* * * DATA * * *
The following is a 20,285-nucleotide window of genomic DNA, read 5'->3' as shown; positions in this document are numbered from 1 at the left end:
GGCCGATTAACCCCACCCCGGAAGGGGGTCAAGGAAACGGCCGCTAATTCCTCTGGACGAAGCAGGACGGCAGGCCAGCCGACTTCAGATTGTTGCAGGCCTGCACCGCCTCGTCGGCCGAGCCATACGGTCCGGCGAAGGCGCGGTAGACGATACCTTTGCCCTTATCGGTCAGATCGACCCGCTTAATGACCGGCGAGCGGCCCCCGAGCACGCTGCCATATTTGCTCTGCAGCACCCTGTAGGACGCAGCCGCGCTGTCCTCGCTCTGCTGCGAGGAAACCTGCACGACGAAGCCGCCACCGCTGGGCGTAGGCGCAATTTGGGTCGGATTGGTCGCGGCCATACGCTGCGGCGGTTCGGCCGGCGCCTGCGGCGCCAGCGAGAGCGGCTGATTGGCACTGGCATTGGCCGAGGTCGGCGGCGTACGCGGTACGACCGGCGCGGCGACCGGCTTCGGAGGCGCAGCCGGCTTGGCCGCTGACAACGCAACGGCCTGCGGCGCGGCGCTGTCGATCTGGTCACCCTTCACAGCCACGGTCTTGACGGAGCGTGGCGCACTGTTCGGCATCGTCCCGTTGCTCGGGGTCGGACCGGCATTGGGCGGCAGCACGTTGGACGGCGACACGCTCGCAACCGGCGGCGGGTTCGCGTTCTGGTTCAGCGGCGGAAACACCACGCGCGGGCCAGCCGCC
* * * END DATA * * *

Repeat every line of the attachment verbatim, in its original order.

The following is a 20,285-nucleotide window of genomic DNA, read 5'->3' as shown; positions in this document are numbered from 1 at the left end:
GGCCGATTAACCCCACCCCGGAAGGGGGTCAAGGAAACGGCCGCTAATTCCTCTGGACGAAGCAGGACGGCAGGCCAGCCGACTTCAGATTGTTGCAGGCCTGCACCGCCTCGTCGGCCGAGCCATACGGTCCGGCGAAGGCGCGGTAGACGATACCTTTGCCCTTATCGGTCAGATCGACCCGCTTAATGACCGGCGAGCGGCCCCCGAGCACGCTGCCATATTTGCTCTGCAGCACCCTGTAGGACGCAGCCGCGCTGTCCTCGCTCTGCTGCGAGGAAACCTGCACGACGAAGCCGCCACCGCTGGGCGTAGGCGCAATTTGGGTCGGATTGGTCGCGGCCATACGCTGCGGCGGTTCGGCCGGCGCCTGCGGCGCCAGCGAGAGCGGCTGATTGGCACTGGCATTGGCCGAGGTCGGCGGCGTACGCGGTACGACCGGCGCGGCGACCGGCTTCGGAGGCGCAGCCGGCTTGGCCGCTGACAACGCAACGGCCTGCGGCGCGGCGCTGTCGATCTGGTCACCCTTCACAGCCACGGTCTTGACGGAGCGTGGCGCACTGTTCGGCATCGTCCCGTTGCTCGGGGTCGGACCGGCATTGGGCGGCAGCACGTTGGACGGCGACACGCTCGCAACCGGCGGCGGGTTCGCGTTCTGGTTCAGCGGCGGAAACACCACGCGCGGGCCAGCCGCC